Don't forget the red ones!

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Lori S.
Title: Moderator
Joined: 2009-10-27

ITIS claims that Euonymus nana is an "accepted" name, but it seems to be in the minority.  http://www.itis.gov/servlet/SingleRpt/SingleRpt

I've seen a site that claims "turkestanica" to be a cultivar (not a variety, as I had thought).
At any rate, I'll correct my records - thanks!

Those are attractive plants, Rick and Mark - thanks for posting.  Euonymus are not (yet?) on the invasive weed list here, and I have not yet noticed one as an escape.

Lori
Calgary, Alberta, Canada - Zone 3
-30 C to +30 C (rarely!); elevation ~1130m; annual precipitation ~40 cm

Hoy
Hoy's picture
Title: Member
Joined: 2009-12-15

RickR wrote:

Who is our Botanical Latin "specialist" here?  As I understand, euonymus would be masculine, or possible neuter.  How can nana or turkestanica (both feminine adjectives) be in gender agreement?  My Stearn's book seems to be misplaced, not that I would necessarily get it, anyway.

I am by no way an expert in this matter, but you are right, Rick. I think Euonymus is masculine and hence it's nanus, not nana. According to RHS's New Dictionary of Gardening the correct name is Euonymus nanus 'Turcestanicus'.

E. sachalinensis does ring a bell in the back of my mind as one I have come across in literature, and worthy of ferreting out.  Mark, I though Euonymus spp. were no-nos in you neck of the woods?

E. sachalinensis is synonymous with E. planipes. It is a common garden shrub here although I don't grow it but E. europæus. Another fine Euonymus is E.alatus. The last one has insignificant flowers and fruits but the twigs and the autumn color is outstanding.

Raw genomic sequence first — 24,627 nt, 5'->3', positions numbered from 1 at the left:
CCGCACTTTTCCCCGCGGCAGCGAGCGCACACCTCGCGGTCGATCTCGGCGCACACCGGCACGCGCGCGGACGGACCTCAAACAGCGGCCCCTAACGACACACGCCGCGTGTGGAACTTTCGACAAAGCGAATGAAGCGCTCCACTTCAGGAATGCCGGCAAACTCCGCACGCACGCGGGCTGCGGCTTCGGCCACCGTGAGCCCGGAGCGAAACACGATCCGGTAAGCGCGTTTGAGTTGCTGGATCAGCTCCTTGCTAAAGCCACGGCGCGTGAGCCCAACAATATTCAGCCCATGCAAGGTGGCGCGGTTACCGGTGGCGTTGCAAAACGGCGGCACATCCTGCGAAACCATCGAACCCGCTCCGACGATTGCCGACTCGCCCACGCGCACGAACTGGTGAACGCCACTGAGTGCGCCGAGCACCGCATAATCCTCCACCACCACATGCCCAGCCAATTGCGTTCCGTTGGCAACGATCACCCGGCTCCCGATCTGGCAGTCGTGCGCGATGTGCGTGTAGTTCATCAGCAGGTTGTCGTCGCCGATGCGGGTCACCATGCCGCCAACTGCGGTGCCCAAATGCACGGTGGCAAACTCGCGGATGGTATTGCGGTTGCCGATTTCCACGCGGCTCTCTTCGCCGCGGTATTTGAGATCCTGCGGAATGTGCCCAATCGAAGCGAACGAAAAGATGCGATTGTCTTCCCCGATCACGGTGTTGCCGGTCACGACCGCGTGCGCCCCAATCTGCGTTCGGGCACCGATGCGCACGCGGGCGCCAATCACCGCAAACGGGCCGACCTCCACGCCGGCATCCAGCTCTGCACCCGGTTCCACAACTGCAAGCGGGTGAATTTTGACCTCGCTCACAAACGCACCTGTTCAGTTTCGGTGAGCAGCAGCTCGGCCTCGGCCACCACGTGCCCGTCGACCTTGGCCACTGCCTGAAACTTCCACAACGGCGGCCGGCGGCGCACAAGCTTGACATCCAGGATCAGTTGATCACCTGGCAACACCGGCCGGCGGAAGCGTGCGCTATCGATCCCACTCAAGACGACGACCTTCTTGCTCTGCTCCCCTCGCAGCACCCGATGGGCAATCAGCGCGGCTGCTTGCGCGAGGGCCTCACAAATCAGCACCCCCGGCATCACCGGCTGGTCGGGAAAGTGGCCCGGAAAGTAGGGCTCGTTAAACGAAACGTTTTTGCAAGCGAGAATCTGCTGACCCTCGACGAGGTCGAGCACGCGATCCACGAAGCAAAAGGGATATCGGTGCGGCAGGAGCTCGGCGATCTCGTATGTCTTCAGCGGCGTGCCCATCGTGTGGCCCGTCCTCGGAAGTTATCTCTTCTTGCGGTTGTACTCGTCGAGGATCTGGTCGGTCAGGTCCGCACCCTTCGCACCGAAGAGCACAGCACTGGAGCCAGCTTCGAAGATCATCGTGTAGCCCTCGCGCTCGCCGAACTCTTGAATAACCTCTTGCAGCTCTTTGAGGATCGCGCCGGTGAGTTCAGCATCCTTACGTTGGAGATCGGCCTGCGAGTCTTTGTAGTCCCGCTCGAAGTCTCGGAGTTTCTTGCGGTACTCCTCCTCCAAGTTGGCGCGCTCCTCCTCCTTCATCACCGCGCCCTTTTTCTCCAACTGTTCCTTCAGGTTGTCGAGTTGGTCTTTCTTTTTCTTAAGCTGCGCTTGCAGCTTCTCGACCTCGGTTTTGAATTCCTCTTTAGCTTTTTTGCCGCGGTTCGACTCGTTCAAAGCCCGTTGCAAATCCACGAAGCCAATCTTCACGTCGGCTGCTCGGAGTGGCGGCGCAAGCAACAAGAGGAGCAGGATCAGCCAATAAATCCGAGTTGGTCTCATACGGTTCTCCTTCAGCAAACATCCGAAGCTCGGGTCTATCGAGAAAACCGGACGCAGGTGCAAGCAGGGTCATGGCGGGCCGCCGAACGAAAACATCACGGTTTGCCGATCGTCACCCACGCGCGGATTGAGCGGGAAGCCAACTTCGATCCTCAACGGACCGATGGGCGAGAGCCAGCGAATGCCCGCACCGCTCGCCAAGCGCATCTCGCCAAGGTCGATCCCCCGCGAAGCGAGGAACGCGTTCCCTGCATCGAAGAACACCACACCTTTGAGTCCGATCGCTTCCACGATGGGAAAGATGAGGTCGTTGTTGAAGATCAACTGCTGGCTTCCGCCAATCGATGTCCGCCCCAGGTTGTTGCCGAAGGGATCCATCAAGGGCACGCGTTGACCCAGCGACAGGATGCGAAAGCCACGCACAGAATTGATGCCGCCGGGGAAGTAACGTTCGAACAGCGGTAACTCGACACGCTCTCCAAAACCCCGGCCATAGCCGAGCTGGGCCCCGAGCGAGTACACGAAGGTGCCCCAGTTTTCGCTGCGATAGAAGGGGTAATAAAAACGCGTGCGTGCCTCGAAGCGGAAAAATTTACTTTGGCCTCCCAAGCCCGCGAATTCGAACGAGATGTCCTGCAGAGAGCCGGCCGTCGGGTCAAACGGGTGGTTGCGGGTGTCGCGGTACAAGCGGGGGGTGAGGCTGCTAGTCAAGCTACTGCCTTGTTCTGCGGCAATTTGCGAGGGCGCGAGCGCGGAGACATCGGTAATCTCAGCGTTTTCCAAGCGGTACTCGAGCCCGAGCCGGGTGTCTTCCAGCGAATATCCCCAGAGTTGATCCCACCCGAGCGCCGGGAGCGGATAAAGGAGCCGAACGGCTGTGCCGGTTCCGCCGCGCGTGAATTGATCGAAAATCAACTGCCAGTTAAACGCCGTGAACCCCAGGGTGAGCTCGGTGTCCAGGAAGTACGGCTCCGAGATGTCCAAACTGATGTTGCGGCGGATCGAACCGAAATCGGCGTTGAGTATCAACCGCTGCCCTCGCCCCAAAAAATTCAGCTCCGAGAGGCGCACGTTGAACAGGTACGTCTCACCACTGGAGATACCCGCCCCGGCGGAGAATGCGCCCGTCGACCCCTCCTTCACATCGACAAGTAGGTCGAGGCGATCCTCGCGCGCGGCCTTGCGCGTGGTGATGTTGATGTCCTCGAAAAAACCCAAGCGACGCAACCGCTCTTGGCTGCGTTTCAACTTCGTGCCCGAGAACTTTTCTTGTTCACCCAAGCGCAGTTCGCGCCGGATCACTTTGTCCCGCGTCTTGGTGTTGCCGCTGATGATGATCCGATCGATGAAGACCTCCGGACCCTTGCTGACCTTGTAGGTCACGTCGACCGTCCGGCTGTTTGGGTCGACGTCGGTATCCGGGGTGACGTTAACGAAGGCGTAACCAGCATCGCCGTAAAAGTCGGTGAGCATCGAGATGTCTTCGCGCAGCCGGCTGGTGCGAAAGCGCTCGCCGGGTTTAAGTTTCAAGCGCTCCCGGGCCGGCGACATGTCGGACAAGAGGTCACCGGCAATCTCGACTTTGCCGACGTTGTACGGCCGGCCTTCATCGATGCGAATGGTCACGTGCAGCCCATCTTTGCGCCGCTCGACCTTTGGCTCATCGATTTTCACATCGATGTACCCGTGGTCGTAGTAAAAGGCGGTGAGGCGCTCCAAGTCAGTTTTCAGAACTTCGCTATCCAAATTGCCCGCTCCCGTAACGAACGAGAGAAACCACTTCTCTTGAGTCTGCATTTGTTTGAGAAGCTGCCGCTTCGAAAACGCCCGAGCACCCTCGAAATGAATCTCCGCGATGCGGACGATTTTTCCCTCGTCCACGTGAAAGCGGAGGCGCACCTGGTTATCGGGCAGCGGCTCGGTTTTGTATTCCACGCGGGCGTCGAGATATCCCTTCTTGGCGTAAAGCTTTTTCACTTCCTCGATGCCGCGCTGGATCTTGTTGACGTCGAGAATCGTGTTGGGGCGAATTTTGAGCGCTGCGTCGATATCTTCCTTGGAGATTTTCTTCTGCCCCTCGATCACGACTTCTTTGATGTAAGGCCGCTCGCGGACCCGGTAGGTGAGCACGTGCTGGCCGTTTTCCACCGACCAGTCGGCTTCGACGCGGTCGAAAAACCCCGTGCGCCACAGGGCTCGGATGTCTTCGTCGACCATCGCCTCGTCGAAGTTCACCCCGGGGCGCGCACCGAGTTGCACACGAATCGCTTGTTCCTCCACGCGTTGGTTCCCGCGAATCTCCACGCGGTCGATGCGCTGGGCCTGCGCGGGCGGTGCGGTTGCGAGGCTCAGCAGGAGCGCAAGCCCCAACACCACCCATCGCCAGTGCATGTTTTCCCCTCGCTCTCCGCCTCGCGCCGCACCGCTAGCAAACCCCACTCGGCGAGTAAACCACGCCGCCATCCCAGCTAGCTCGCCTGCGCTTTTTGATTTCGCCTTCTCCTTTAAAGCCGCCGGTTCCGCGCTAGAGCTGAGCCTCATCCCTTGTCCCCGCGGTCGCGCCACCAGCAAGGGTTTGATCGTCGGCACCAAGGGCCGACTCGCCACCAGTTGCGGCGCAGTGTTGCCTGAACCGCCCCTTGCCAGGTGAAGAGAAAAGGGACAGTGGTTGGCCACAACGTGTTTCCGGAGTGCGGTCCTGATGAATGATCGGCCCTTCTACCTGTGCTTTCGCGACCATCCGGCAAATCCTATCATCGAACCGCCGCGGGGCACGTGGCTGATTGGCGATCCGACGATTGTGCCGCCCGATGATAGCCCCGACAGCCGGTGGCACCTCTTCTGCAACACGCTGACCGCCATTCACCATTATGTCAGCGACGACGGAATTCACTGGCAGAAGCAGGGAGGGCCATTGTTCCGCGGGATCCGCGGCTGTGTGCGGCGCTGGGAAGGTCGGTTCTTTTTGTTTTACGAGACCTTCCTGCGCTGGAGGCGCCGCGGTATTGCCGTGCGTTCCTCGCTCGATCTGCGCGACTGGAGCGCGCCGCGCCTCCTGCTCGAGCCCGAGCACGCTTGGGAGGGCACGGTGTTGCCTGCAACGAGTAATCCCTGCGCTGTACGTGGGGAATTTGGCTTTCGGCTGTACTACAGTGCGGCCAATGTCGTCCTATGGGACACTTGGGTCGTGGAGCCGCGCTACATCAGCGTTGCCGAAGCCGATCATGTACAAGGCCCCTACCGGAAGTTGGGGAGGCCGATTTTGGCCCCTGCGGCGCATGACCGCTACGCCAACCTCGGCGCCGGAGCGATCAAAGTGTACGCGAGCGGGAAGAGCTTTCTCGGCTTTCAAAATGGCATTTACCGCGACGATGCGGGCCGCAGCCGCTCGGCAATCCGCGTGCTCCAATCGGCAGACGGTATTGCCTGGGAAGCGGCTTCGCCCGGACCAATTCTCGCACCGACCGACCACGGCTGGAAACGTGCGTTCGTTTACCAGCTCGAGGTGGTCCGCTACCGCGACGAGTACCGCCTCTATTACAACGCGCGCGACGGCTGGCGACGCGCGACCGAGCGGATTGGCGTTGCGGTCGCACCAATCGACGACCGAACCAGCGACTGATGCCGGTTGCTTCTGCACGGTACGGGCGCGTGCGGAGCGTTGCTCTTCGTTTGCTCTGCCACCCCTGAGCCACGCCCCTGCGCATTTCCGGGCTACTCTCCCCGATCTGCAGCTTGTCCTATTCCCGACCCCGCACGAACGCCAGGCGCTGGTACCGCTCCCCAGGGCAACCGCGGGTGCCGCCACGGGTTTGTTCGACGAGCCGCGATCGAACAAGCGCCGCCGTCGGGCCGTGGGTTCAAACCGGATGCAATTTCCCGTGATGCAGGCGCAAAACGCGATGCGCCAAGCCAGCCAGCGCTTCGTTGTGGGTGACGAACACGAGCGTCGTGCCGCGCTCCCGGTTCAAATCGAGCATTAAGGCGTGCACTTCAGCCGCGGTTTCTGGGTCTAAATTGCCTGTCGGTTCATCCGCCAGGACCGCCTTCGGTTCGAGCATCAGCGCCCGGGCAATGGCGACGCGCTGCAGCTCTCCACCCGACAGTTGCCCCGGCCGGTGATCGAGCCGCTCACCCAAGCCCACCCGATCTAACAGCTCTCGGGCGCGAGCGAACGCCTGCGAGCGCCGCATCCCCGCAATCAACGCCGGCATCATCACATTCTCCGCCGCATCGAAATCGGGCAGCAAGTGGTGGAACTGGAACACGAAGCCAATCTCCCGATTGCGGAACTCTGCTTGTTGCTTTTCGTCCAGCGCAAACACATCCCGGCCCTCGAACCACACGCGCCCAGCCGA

All the pics are from last fall (October or November).

E. europæus selfsow a little and I have to remove seedlings every spring.

Trond
Rogaland, Norway - with cool, often rainy summers  (29C max) and mild, often rainy winters (180 cm/year)!

Hoy
Hoy's picture
Title: Member
Joined: 2009-12-15

One more red, or nearly so. Anemone hupehensis has a kind of red flowers, especially if seen from behind.

Rick, the Euonymus verrucosus is very interesting. Does it set viable seed? Can I ask for some if possible?

Trond
Rogaland, Norway - with cool, often rainy summers  (29C max) and mild, often rainy winters (180 cm/year)!

Mark McD
Title: Moderator
Joined: 2009-12-14

Hoy wrote:

One more red, or nearly so. Anemone hupehensis has a kind of red flowers, especially if seen from behind.

Rick, the Euonymus verrucosus is very interesting. Does it set viable seed? Can I ask for some if possible?

All fall-blooming Anemones fried to a crisp this summer, so no flowers this year, hopefully the plants survive.  I don't grow the hybrids, but only A. tomemtosa, maybe to see it another year.

As to various Euonymus, not sure you caught my comment, but Euonymus alatus is banned and is one the State of Massachusetts Prohibited Plant List due to its invasive spreading by seed. I believe it is similarly banned from a number of US States.

Mark McDonough
Massachusetts, USA, near the New Hampshire border USDA Zone 5
antennaria at aol.com
 

RickR
Title: Moderator
Joined: 2009-09-21

The pic is of E. verrucosus in a pot.  I would have planted it out in the yard last fall or spring, but a rabbit ate it down to a nub last September.  It had two unripe capsules at the time. I am sure they were very yummy, as were the Styrax americanus seedlings grown from the disjunct population in Illinois.  Out of my hundreds of pots, those were the only two the rabbit ate. :-[  I guess I should be happy that was all he ate!

Anyway, both have rebounded nicely, and E. verrucosus will find itself in a landscape berm next year.  So I expect flowers (and seed) next year, and I'll keep you in mind, Trond.

Rick Rodich    zone 4a.    Annual precipitation ~24 inches
near Minneapolis, Minnesota, USA

Mark McD
Title: Moderator
Joined: 2009-12-14

RickR wrote:

Anyway, both have rebounded nicely, and Euonymus verrucosus will find itself in a landscape berm next year.  So I expect flowers (and seed) next year, and I'll keep you in mind, Trond.

Me too please.  Looks like I'll have a bumper crop on Euonymus sachalinensis, let me know if anybody wants some.